Friday, 1 February 2019

Pork Barrels and patronage. Is Mrs May the most corrupt PM since DLG?

Pork barrel is a metaphor for the appropriation of government spending for localised projects secured solely or primarily to bring money to a representative's district. The usage originated in American English. In election campaigns, the term is used in derogatory fashion to attack opponents. However, scholars use it as a technical term regarding legislative control of local appropriations.

You can argue that all governments do it, send money to the constituencies that  have MPs they support the sitting government , but Mrs May has taken the system to even more shameful,levels ever since she took office as Prime Minister .

First she  promised  the Democratic Unionist Party £I billion  to Northern Ireland by Theresa May to secure its support after the general election, and secure her fragile majority.

Then Mrs  with the rescheduled meaningful vote looming three backbench Tories have been appointed to the Privy Council: Philip Dunne, Roger Gale and Edward Leigh. and a knighthood to the likes of  to John Hayes, a right-winger who prospered when Iain Duncan Smith was Tory leader, held ministerial posts under David Cameron and who "questioned" the prime minister's Brexit deal.

Now the The Times reported on Thursday that the government is looking at encouraging more Labour MPs to vote its way by offering money for deprived areas of the U.K. that voted to leave the EU. A government official said something on these lines is under consideration.
Such a move would be controversial. Anna Turley, a Labour MP who represents Redcar, a leave-voting district in the northeast of England, accused ministers of offering “bribes and sweeteners” to her colleagues.
May’s spokesman James Slack denied the proposal would amount to cash in exchange for votes.
“The prime minister has a long-standing commitment to tackle inequality between communities,” Slack told reporters in London. “No community should feel that they are left behind.”
Left Foot Forward  report that 
"The MPs she will have in mind are some of the 14 who rebelled against the Labour leadership to help defeat the Cooper-Boles amendment on Tuesday.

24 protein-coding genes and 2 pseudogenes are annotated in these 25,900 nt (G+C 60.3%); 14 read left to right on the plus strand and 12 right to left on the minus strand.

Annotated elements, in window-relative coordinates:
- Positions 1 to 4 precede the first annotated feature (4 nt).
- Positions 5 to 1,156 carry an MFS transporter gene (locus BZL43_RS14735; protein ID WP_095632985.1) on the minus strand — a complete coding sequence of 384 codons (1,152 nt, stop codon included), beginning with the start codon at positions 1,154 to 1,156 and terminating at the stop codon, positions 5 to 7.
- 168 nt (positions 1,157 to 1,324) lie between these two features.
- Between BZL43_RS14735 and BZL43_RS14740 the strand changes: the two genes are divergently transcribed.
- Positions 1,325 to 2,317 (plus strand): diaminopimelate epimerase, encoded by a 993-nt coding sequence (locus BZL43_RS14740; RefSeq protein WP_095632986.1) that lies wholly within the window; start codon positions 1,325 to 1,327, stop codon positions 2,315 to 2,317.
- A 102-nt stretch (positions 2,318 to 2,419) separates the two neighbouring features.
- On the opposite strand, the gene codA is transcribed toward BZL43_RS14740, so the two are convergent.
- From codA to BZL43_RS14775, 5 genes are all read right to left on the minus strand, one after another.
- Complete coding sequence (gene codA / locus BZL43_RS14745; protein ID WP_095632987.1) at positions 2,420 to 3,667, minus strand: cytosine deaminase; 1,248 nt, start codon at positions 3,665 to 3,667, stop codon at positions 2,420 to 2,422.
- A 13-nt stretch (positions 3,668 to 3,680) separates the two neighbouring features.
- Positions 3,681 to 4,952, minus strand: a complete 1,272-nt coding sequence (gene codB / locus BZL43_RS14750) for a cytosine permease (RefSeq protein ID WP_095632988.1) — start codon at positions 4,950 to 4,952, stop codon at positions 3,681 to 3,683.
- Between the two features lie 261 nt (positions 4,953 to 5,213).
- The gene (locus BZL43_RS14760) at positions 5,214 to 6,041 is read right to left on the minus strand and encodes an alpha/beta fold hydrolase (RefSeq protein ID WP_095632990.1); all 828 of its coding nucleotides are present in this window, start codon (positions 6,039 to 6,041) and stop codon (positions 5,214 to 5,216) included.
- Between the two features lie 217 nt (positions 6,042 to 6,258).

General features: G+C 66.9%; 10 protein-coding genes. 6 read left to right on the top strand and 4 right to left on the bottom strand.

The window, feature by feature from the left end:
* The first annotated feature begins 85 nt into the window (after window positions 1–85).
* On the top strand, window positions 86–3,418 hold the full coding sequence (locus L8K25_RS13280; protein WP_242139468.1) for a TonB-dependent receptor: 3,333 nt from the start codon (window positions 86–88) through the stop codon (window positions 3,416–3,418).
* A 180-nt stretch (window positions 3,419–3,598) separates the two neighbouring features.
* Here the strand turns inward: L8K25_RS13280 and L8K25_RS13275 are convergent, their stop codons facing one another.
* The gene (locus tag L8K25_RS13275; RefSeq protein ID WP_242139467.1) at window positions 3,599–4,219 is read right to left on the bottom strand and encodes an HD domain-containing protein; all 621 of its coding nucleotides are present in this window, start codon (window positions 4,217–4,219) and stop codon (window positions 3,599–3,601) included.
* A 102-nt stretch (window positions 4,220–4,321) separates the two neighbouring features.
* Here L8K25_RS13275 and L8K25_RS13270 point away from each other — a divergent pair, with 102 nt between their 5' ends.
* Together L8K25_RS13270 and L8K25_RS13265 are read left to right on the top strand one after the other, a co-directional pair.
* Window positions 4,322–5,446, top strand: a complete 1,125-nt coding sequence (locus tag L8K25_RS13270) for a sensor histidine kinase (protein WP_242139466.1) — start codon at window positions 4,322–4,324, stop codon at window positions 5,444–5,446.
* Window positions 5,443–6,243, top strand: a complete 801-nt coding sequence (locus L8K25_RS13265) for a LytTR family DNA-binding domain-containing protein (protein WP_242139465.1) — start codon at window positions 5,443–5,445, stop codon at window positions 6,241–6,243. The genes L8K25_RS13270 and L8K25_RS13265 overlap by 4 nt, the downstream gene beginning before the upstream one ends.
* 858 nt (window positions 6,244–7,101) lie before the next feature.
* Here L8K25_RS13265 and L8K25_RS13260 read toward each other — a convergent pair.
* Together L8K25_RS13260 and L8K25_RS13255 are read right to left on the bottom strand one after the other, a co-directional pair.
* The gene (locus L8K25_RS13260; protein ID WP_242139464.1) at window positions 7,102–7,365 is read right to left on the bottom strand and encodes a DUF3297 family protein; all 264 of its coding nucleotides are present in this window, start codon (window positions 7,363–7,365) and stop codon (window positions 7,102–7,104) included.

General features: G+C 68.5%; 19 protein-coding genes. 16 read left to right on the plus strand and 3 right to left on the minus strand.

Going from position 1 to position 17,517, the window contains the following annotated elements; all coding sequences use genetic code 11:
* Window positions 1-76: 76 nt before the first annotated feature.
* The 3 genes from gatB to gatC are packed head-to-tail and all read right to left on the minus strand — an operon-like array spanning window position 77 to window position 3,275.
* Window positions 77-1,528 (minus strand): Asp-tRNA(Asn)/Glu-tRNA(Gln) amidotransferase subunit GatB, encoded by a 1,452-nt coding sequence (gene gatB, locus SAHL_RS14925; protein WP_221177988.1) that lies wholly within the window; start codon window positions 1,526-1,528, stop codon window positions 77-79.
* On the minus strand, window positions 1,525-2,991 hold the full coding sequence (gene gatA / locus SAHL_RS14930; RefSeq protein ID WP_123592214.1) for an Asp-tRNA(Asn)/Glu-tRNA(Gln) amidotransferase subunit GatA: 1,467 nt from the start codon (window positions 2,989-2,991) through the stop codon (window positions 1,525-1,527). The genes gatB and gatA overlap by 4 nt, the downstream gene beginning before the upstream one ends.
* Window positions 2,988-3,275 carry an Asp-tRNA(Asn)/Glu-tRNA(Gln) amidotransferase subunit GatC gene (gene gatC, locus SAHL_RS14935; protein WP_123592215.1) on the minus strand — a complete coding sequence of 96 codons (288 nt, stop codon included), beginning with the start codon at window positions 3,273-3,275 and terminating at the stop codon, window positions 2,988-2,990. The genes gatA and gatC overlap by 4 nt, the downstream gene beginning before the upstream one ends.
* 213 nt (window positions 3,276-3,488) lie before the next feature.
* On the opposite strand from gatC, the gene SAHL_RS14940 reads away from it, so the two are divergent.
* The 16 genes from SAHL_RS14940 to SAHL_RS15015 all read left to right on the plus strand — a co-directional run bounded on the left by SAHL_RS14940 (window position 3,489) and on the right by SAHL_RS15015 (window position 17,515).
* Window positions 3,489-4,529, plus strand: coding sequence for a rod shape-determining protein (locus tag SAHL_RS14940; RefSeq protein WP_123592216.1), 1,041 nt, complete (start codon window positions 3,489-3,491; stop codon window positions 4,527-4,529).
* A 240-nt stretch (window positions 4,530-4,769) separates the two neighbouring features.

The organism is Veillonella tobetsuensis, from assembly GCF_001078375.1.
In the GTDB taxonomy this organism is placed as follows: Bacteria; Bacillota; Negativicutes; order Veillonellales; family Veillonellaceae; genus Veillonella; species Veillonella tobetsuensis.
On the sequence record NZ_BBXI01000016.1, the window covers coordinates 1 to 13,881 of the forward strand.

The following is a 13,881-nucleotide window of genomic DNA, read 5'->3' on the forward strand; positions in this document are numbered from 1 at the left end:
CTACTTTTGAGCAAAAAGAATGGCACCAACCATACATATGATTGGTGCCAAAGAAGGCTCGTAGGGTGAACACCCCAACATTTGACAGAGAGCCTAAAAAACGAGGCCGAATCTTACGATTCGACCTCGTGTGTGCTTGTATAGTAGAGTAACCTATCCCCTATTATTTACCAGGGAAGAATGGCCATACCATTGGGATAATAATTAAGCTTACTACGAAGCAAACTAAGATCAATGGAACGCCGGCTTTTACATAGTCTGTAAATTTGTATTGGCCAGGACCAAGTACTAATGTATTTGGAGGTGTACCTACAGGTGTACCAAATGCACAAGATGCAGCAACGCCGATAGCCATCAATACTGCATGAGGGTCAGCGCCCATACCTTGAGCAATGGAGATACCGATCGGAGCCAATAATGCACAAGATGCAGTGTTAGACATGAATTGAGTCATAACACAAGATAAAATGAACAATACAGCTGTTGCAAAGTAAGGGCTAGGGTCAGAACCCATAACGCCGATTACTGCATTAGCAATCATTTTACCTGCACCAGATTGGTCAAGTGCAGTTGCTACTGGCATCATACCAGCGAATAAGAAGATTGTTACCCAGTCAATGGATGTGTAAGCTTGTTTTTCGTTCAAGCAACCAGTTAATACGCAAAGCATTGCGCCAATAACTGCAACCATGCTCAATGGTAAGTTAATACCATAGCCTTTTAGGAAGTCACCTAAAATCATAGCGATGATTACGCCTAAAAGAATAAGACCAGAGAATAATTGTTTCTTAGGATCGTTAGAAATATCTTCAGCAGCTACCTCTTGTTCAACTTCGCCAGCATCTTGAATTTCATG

Most of these MPs represent Leave-voting constituences, many of them poorer than average and several former coalfield communities.
After decades of under-investment, even a vague offer of a cash injection may seem tempting.
But after eight years of devastating government cuts to these areas’ local council budgets, talk of a last-minute bribe is insulting.One of the areas likely to be targetted will be Jarrow in South Tyneside whose MP Stephen Hepburn voted against the Cooper-Boles amendment.
The government has cut £156m from South Tyneside Council’s budget since 2010.
So Jarrow’s residents have had to pay more council tax for less services in order to make up for the government’s cuts. It will have to be a huge cash injection to make up for that.
After eight years of paying more and getting less because of May’s governments’ policies, should a vague promise of a “cash injection” sway Jarrow’s MP?Other MPs who will be targetted, if Theresa May is serious about this offer, are Gareth Snell, Ian Austin, Graham Stringer and Sir Kevin Barron. They all voted against the Cooper-Boles amendment.
The areas they represent have also suffered severe cuts in services. Since 2010: Snell’s Stoke council has had its budget cut by 24%, Austin’s Dudley by 29%, Stringer’s Manchester by 17% and Sir Kevin Barron’s Rotherham has had to cut £177m.
Of course, all areas have been damaged by austerity, to a greater or lesser extent. Yet only a tiny few will benefit from any cash injection.If Jarrow gets investment, what about neighboring Gateshead? Or all the other communities which need investment?"
Indeed  Mrs May could well be breaking electoral Law  and neighbouring constituencies, that did not have a Labour MP  prepared to accept such a bribe  will be heading to court   
The man acknowledged as the crown prince of political honour-mongering was David Lloyd George, who told one political rival in 1920 that he regarded the sale of titles as "… the cleanest way of raising money for a political party".
The First World War produced such bizarre political times that Lloyd George was a political leader without a political powerbase.
He had to raise funds for his own party and, to a lesser extent, his own pocket, because he was not a wealthy man.
As an agent of these sales, he employed John Maundy Gregory, one of the most unappetising characters in a rich stew of misdeeds.
Maundy Gregory, son of a vicar, from Southampton, traded honours in London's clubland, creaming off enormous shares for himself and lining the pockets of both the main parties in Lloyd George's political coalition, the Unionists and the Liberals.His price list varied from £80,000 to £120,000 for a viscountcy to £10,000 to £15,000 for a knighthood. As an example, £10,000 in 1922 would be worth £363,000 today using the retail price index.
Lloyd George came under a furious attack from Conservatives in the House of Lords, but was able to buy the silence of the press by handing out titles to proprietors.
Lloyd George was not interviewed by the police.
After he lost power, the political pressure for reform was expressed in a Royal Commission which led to the Honours (Prevention of Abuses) Act 1925.
So the question is, Is Mrs May breaking at the very least the spirit of the above act?
Of course post-brexit Mrs May could well retrospectively make her clear form of bribery perfectly legal.
But she may well go down to one of the biggest abusers of the patronage system and Pork Barrel System in modern times.

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